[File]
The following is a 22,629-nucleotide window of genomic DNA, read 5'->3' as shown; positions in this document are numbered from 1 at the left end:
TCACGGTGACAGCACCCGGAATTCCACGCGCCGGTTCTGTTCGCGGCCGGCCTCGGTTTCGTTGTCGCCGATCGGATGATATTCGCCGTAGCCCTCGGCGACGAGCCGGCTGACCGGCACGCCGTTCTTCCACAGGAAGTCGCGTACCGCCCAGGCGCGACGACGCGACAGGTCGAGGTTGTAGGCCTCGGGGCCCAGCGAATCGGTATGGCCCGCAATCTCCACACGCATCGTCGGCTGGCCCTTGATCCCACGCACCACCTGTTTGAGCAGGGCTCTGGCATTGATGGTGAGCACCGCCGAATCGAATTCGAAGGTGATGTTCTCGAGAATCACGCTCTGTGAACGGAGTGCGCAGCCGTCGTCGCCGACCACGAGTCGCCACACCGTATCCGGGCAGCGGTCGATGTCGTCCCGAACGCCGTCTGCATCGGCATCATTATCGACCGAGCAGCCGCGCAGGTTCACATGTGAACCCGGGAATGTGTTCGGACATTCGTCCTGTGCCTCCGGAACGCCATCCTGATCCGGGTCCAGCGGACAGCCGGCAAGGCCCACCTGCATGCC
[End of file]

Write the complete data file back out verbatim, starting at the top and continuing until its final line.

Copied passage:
The following is a 22,629-nucleotide window of genomic DNA, read 5'->3' as shown; positions in this document are numbered from 1 at the left end:
TCACGGTGACAGCACCCGGAATTCCACGCGCCGGTTCTGTTCGCGGCCGGCCTCGGTTTCGTTGTCGCCGATCGGATGATATTCGCCGTAGCCCTCGGCGACGAGCCGGCTGACCGGCACGCCGTTCTTCCACAGGAAGTCGCGTACCGCCCAGGCGCGACGACGCGACAGGTCGAGGTTGTAGGCCTCGGGGCCCAGCGAATCGGTATGGCCCGCAATCTCCACACGCATCGTCGGCTGGCCCTTGATCCCACGCACCACCTGTTTGAGCAGGGCTCTGGCATTGATGGTGAGCACCGCCGAATCGAATTCGAAGGTGATGTTCTCGAGAATCACGCTCTGTGAACGGAGTGCGCAGCCGTCGTCGCCGACCACGAGTCGCCACACCGTATCCGGGCAGCGGTCGATGTCGTCCCGAACGCCGTCTGCATCGGCATCATTATCGACCGAGCAGCCGCGCAGGTTCACATGTGAACCCGGGAATGTGTTCGGACATTCGTCCTGTGCCTCCGGAACGCCATCCTGATCCGGGTCCAGCGGACAGCCGGCAAGGCCCACCTGCATGCC